This is an appeal from the judgment of the Court of Claims dismissing the petition of the claimant. Upon hearing, that court made the following findings of fact, 37 C. Clms. 365:
"I. The claimant, Ulysses S.G. White, was on the 9th day of January, in the year 1877, appointed a civil engineer in the Navy from civil life. He remained such civil engineer and was such at the time of the passage of the Navy Personnel Act of March 3, 1899.
"II. The claimant, by reason of service in the Army, amounting to six years, seven months and twenty-one days, previous to his entry into the Navy, reached the maximum pay of his grade, $3500, May 19, 1885, under Revised Statutes, sections 1478, 1556. Thus the amount of pay received by him between the 9th of January, 1877, and the 19th of May, 1885, was as follows:
Three years and 130 days, at $2700 per annum ... $ 9061 64 Five years, at $3000 per annum ................. 15,000 00 __________ Total ...................................... $24,061 64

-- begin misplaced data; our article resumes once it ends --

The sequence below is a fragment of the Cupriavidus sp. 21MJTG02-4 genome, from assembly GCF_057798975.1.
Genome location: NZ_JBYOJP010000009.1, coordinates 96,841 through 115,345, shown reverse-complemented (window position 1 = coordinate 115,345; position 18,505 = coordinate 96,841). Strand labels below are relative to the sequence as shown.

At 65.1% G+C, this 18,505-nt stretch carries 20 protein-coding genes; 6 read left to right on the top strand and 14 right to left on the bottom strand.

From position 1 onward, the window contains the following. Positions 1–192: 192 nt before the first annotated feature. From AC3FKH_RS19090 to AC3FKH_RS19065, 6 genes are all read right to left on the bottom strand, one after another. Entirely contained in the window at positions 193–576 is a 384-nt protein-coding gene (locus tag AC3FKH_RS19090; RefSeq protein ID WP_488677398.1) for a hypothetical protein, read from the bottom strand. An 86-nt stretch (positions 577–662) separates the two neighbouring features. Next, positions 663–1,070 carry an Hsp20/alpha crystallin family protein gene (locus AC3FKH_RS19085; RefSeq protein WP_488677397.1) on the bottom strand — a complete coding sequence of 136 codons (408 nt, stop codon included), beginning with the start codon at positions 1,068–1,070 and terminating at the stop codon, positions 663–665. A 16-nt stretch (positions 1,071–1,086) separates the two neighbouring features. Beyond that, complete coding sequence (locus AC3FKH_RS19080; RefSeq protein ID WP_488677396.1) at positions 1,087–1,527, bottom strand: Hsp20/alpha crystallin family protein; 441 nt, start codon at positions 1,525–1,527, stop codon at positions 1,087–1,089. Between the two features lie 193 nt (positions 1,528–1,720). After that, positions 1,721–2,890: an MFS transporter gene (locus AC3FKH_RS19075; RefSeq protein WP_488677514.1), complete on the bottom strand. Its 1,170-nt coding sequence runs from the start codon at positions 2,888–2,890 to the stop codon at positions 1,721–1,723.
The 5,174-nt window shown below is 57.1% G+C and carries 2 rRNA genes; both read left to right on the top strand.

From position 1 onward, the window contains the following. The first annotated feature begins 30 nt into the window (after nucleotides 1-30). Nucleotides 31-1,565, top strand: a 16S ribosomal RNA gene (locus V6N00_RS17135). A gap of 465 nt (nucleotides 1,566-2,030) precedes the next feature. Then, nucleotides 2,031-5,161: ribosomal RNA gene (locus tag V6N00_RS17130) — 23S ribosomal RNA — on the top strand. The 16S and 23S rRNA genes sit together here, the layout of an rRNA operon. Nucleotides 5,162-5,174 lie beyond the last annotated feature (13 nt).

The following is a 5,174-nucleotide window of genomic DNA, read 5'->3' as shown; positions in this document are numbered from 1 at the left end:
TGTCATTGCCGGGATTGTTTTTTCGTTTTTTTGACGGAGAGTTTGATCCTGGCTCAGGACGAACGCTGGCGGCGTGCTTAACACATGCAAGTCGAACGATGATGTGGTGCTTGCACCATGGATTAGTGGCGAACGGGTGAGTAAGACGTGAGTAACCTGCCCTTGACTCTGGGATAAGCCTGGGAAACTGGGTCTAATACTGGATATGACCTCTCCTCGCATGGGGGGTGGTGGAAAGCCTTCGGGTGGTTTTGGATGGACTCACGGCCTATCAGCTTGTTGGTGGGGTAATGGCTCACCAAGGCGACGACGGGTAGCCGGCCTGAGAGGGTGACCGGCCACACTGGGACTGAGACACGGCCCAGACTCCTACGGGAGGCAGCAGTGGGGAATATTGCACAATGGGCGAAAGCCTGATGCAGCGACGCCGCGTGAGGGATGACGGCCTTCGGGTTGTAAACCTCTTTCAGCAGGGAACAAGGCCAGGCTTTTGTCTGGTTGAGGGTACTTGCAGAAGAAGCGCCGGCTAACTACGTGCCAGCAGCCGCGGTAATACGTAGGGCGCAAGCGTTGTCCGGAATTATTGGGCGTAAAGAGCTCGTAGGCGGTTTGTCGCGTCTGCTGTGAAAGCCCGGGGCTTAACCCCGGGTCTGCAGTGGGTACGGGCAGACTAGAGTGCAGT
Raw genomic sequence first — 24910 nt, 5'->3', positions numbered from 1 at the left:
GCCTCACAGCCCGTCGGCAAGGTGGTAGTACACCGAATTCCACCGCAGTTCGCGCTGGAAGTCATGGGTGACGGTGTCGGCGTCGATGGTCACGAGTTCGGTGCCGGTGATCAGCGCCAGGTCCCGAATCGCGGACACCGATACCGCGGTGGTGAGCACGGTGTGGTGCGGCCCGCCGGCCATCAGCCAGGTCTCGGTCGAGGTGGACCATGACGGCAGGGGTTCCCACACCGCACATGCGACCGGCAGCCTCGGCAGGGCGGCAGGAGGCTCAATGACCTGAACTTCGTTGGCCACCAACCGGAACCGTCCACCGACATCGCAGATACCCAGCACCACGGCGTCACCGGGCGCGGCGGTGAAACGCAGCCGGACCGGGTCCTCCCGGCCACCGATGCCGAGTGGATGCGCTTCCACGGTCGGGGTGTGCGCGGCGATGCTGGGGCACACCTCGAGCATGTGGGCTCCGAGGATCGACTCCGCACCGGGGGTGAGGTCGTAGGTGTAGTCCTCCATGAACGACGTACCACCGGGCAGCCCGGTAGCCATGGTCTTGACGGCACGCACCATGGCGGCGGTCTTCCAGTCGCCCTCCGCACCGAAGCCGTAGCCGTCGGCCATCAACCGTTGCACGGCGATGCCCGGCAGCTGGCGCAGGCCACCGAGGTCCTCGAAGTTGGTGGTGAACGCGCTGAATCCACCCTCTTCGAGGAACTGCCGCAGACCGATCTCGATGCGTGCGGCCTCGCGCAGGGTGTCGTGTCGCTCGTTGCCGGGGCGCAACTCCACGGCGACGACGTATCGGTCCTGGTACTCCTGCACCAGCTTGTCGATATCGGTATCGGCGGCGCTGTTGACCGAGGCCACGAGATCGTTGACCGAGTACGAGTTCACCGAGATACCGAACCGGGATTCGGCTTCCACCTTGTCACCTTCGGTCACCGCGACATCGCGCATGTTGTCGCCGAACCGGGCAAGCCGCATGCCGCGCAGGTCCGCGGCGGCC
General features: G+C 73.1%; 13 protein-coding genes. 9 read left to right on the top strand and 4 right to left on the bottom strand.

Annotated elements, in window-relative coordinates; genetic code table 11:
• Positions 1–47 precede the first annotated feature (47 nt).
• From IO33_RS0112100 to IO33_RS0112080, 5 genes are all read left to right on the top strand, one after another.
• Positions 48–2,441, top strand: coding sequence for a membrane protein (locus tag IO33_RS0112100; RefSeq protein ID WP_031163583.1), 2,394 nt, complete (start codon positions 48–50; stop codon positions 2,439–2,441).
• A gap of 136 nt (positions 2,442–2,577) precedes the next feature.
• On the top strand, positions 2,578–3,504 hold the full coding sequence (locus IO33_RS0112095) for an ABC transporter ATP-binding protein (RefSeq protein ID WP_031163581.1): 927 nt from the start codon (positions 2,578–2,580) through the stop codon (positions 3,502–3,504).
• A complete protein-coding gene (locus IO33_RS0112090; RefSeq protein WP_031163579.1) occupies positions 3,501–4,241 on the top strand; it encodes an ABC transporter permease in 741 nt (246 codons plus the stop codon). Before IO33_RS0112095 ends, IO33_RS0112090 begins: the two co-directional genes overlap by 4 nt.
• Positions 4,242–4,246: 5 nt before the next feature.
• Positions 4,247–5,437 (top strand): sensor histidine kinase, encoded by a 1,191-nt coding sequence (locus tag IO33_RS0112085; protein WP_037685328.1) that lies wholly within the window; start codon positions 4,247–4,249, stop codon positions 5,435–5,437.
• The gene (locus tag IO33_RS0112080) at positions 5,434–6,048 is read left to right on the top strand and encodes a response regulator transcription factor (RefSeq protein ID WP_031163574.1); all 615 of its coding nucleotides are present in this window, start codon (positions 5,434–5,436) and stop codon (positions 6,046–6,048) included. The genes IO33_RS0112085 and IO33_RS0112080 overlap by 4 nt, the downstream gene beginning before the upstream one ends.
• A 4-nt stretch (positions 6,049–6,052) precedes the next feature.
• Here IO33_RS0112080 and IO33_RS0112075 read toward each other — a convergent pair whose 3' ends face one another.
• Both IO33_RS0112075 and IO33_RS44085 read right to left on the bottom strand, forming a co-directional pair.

"If he were, upon the date of his appointment, credited for computing his pay with five years' service, and entitled to be paid from that date, he would receive pay at the following rates:
Three years and 130 days, at $3000 per annum ... $10,068 49 Five years, at $3500 per annum ................. 17,500 00 __________ Total ..................................... $27,568 49 or $3506.85 more than he has previously received."
The claim arises under the act of March 3, 1899, commonly